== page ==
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What is Expungement?

Expungement is a process by which a person's criminal records are treated as if they no longer exist. Each state has different options and limits regarding expungement, but all states permit some form of expungement or record sealing for juvenile offenses.

While each state may differ when it comes to the qualifications and requirements for expungement, eligibility for expungement will typically involve the following:

  • Application for expungement in writing with the court where the conviction happened;
  • The original sentence must be completed served and finished; and/or
  • The applicant is not facing any new or additional criminal charges.

The burden is generally on the person applying for expungement to show that their probation or other requirements have been completed. In addition, the application for expungement will usually only be good for one individual case (the one they are applying to have expunged). If the person wants to have multiple records or charges expunged, they will need to file separate applications.

Once all the documents and forms have been submitted for expungement, the judge will then review the petition and determine if the person is eligible for expungement. Individual courts can often have additional procedures or their own process for expungement.

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Can You Expunge a Juvenile Record?

The expungement of juvenile criminal records is automatic in many states, but this varies and you should seek the advice of a qualified lawyer that specializes the sealing of juvenile records. Generally, expungement is only available to those who have maintained a clean criminal record in the intervening years between. Again, individual courts may have their own procedural preferences for filing for juvenile expungement.

Can You Expunge Misdemeanors from Your Criminal Record?

Misdemeanor crimes are typically defined as less serious crimes that are punishable by a sentence of less than a year in a county jail (not a prison facility), and/or some monetary fines. Generally speaking, most misdemeanors can be expunged from a person’s record. Some commonly expunged misdemeanor convictions include:

  • Traffic crimes, especially first-time drunk driving or DUI charges;
  • Various non-violent crimes;
  • Simple theft-related crimes;
  • Trespassing and vandalism; and
  • Resisting arrest.

Misdemeanor expungements can in fact help to clear a person’s criminal record. However, it cannot undo certain penalties, such as restoring lost gun ownership privileges, or excusing the person from penalties that involve registration on a sex offender’s list.

Can You Expunge a Felony from Your Criminal Record?

Felony crimes are generally defined as more serious crimes which are punishable by more than one year in a prison facility (not a county jail facility), and higher criminal fines or fees. Felony charges are generally more difficult to have expunged than most misdemeanor crimes. Some states do not allow for the expungement of felonies at all; in some states, only certain felonies are eligible for expungement.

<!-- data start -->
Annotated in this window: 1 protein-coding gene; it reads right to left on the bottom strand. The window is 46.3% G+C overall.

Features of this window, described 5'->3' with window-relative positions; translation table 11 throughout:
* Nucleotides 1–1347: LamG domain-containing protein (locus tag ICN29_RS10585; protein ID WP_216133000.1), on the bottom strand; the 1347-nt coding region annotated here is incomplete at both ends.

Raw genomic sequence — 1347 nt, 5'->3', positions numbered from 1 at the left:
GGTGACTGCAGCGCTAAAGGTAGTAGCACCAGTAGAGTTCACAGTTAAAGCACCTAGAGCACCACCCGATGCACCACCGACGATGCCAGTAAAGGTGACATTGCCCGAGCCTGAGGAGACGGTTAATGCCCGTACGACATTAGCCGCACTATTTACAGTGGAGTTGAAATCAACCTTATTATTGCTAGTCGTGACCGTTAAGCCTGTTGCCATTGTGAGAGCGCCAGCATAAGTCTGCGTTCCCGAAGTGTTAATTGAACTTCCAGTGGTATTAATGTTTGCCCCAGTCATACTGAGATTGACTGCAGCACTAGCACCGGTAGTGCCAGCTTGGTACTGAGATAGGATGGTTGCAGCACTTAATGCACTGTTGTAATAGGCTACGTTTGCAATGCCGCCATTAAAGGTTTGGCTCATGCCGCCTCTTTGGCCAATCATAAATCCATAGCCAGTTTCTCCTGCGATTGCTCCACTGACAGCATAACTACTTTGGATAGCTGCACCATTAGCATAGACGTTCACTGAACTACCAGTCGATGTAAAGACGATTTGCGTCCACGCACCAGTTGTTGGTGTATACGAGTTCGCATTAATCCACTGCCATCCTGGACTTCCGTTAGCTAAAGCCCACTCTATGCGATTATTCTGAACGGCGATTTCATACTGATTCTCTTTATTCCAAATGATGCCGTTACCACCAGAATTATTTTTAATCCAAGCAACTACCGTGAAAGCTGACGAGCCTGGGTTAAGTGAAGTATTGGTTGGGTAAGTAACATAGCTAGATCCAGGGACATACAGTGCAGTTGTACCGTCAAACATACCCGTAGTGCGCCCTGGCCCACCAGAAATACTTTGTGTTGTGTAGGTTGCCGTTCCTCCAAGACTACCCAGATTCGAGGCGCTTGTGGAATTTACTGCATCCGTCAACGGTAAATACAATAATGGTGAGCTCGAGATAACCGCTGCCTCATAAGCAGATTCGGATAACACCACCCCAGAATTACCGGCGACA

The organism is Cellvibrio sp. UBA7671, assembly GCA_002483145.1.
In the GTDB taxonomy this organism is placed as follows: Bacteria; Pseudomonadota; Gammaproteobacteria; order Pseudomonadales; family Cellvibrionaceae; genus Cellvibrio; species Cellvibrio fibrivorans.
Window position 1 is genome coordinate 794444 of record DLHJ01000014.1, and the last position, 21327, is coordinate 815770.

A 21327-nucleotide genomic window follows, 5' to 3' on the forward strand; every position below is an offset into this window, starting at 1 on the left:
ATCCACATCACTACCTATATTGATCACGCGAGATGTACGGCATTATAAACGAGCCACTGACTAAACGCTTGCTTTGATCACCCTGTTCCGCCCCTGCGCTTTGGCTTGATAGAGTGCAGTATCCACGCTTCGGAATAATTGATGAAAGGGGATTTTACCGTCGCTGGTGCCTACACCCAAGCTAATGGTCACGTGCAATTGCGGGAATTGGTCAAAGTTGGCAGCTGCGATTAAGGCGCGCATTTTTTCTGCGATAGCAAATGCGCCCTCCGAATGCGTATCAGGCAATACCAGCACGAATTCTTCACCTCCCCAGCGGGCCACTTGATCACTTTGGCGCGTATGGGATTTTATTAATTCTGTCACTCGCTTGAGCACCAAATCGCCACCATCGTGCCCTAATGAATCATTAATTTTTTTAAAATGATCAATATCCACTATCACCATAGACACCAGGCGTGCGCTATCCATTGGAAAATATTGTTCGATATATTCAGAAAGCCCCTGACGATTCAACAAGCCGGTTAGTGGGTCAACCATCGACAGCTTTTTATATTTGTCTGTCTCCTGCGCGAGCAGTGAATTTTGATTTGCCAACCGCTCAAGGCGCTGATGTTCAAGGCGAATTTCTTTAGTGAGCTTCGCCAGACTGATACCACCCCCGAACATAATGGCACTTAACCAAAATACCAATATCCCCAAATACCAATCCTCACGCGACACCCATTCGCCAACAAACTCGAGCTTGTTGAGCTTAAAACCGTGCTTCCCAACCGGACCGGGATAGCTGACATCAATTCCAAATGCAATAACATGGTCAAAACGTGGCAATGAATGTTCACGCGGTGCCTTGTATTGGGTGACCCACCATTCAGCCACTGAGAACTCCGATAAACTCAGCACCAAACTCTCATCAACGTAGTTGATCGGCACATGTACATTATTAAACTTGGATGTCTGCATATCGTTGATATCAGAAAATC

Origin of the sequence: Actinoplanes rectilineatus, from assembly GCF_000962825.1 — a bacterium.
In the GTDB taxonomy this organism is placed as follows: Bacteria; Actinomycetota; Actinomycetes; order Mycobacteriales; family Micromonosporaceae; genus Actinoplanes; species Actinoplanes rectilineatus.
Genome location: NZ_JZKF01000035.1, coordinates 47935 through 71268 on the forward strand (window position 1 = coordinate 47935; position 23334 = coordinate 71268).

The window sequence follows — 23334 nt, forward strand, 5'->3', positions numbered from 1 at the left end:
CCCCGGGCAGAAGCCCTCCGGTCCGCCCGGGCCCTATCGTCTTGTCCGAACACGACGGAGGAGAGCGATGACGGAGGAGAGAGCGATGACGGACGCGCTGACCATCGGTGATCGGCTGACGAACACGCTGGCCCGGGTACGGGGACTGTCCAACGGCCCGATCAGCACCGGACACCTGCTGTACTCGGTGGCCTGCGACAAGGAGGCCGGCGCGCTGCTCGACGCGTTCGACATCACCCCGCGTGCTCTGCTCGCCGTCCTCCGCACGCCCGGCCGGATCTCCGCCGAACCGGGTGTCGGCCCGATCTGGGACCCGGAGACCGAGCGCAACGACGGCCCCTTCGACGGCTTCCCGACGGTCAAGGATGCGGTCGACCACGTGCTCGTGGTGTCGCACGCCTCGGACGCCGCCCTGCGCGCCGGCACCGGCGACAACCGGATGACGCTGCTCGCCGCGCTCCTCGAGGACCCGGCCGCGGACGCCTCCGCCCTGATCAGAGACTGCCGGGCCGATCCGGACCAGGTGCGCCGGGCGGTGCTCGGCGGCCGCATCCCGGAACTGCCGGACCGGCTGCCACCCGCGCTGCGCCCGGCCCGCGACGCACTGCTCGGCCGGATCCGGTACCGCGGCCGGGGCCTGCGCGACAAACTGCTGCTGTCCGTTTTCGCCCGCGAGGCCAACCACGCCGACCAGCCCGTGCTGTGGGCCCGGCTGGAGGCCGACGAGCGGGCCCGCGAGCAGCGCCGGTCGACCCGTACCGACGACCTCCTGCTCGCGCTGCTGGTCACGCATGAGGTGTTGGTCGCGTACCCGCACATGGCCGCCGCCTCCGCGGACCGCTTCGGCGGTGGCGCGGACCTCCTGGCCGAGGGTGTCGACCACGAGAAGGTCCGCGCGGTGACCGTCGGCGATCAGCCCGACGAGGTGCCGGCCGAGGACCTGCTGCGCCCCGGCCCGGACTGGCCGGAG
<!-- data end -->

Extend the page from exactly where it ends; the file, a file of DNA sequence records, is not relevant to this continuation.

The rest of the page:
A general rule of thumb is that the more serious the felony, the lower the chance that it can be expunged from a person’s record. More serious crimes are associated with longer sentences and higher criminal fees than less serious ones.

Usually, less serious felonies like non-violent crimes (such as possession of drugs) are more likely to be eligible for expungement. More serious crimes that are not typically eligible to be expunged include sexual crimes like rape or sexual assault, felonies involving victims younger than 18 years old, and other similar crimes.

Lastly, federal convictions for felonies generally cannot be expunged. However, in some cases, the defendant may be granted a pardon in connection with a federal felony conviction (though this usually happens under very limited circumstances).

What is the Difference Between Expunging Your Record and Sealing Your Record?

The term "expungement" is often used interchangeably with other similar terms, especially the term "record sealing". However, expungement is different from record sealing in a few important ways. When a criminal record is expunged, it is treated as if the charges never exist, and they are no longer associated at all with that person's criminal history. It generally means that the charges have "disappeared" from the court system.

On the other hand, record sealing means that the charges do still exist; however, the records cannot be accessed as the records are closed to the general public. This means that persons or parties such as employers cannot gain access to those records, even though they still technically exist in the system.

In fact, in some states, a sealed conviction can sometimes be used to increase the severity of a future sentence. This is applicable in cases where the person's record as a "repeat offender" may be of interest. This can happen even if the records are technically sealed.

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Where Can I Find a Lawyer to Expunge My Record?

If you are concerned about whether your criminal record may be used against you and feel that you might qualify for expungement, then it’s important to contact a lawyer to help you through the process. A good expungement lawyer can help you understand your options and your rights under the law. If you have any specific questions about the expungement laws in your area or state, your attorney can provide you with legal research for your inquiry.

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